One book I almost gave up on is Antoine Laurain’s The Red Notebook. I’m so glad I didn’t. Month’s ago I started reading it, then put it aside. I had also downloaded the audio and started listening to it, then back to reading it–then perhaps it was being in one of the small bookstores looking through the tables of recommended books, and just maybe it was the woman nearby, also looking, searching, whom looked to me and said I loved this book, have you read it. I looked and because it was the hard cover, I didn’t immediately recognize it, then I said, “well, I started it, but haven’t finished it yet. I do believe it was her nudge that brought me back to the audio version. A sweet love story, that talking about, is making me want to go back for a visit.

One book that I recently downloaded is A Concise Chinese English Dictionary for Lovers. It’s different, in the way it’s organized through words–through the words the protagonist is learning, sprinkled with Chinese sayings. It has intrigued me and I think I’m in for the long haul. I want to see where this goes, how the language and thought process develops, how it ends.

Traveling through books is one of my favorite pastimes and also reading about peoples lives. I don’t always know whose lives will pull me in, wanting to read more, wanting to get to know the person more, read (hear about their experiences).

A couple of these that have recently come to my attention are Take Off Your Shoes: One Man’s Journey from the Boardroom to Bali and Back by Ben Fender. I am looking forward to traveling alongside Mr. Fender and his family. I’ve read up until the point where the transition begins and am happily awaiting getting back to the journey. The writing is clean and already I feel like I’m just beginning to know his family.

Driving Miss Norma: One Family’s Journey Saying Yes to Living by Tim Bauerschmidt and Ramie Liddle. How could I not be inspired by a 90 year old woman, who is diagnosed with uterine cancer, and decides to say yes to life , join her son and daughter-in-law on an adventure on wheels, living out the time she has left in what may possibly be her last hurrah.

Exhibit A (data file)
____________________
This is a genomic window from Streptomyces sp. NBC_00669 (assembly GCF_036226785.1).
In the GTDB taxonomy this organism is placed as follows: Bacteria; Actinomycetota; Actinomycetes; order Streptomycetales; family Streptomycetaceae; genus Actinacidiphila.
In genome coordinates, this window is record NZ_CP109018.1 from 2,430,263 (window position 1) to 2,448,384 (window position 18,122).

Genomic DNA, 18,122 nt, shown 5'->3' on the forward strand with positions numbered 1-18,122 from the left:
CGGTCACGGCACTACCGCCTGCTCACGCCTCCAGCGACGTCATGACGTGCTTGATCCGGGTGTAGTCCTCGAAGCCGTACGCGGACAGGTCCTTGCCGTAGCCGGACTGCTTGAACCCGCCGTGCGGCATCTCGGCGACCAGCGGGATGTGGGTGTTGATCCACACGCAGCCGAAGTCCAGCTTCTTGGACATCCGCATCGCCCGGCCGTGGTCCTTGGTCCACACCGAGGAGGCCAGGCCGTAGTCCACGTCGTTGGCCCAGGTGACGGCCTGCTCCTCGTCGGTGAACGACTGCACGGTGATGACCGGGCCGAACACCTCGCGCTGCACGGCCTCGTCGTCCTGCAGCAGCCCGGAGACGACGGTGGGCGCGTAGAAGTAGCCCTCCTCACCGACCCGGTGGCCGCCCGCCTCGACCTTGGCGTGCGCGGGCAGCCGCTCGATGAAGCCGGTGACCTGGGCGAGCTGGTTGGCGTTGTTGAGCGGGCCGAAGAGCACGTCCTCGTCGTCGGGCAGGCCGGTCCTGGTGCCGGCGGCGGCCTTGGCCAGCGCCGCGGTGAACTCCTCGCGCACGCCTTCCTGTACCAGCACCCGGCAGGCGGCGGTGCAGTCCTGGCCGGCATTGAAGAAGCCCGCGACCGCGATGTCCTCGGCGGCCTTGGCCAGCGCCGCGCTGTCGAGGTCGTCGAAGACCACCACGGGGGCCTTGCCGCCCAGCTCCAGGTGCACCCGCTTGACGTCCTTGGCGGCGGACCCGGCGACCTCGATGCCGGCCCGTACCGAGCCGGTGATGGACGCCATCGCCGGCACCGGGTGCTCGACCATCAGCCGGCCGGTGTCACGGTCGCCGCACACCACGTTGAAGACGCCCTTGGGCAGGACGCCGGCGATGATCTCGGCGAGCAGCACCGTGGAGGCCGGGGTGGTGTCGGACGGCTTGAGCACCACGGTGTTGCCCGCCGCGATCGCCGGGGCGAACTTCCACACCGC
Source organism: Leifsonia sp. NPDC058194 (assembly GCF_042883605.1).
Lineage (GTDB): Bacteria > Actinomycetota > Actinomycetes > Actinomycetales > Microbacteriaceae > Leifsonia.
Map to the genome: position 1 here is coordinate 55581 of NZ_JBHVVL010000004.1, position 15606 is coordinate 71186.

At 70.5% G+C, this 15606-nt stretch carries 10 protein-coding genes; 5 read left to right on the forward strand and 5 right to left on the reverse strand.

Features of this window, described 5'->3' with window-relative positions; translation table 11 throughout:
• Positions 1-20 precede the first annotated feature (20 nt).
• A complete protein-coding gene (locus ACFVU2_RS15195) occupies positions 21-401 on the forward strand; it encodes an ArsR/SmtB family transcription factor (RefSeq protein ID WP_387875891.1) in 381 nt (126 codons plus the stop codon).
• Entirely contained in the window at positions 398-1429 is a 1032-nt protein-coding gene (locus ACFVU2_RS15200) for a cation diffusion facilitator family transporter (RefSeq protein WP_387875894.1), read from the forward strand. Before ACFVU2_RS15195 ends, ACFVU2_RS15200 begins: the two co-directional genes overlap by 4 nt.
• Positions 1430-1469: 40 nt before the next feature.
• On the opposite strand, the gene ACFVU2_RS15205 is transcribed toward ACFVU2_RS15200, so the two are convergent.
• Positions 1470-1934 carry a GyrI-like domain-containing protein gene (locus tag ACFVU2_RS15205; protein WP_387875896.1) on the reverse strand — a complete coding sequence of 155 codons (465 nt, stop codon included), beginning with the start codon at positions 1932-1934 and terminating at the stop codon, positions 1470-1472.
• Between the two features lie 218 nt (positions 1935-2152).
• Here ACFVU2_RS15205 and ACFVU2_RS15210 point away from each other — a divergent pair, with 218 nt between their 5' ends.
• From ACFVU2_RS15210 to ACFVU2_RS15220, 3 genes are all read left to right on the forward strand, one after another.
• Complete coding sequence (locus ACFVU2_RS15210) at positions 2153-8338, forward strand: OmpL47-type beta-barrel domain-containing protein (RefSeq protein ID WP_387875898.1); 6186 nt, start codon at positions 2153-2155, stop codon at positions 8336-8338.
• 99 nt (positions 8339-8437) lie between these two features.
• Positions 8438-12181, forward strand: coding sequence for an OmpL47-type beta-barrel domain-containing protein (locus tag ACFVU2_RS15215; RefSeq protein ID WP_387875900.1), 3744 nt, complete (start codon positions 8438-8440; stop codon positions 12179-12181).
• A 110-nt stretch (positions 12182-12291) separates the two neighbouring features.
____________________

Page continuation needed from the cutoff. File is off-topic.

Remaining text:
I came across these books from the daily BookBub email that I signed up for. I have found out about many great deals from them. It’s great!

http://www.bookbub.com

I came across the book, The Novel Cure while I was looking for another book in the library shelves. I like the concept of being prescribed a book for what ails you. I also like the idea of being introduced to books that I may not come across or some that I’ve read to see what the ailment was. A fun one to flip through.

Here I sit, writing in my journal, one of my tippity-top forms of happiness and one of which I’ve been depriving myself from enjoying.

Here I sit feeling the cold on my arms,
feeling my muscles tense with the chill.
One last sip from my teacup,
minty freshness perks my senses.
I hear the television in the background,
the aroma of someone’s hearty dinner wafting in the air,
happiness found in the tap tap tap of fingers on the keyboard,
as thoughts connect with words connect with the page,
making the day feel alright.

Not too long after I applied for the library position, I had a reply from the Human Resources department stating that I did not meet the minimum qualifications, but that I had the opportunity to submit additional information to show that I had what was required.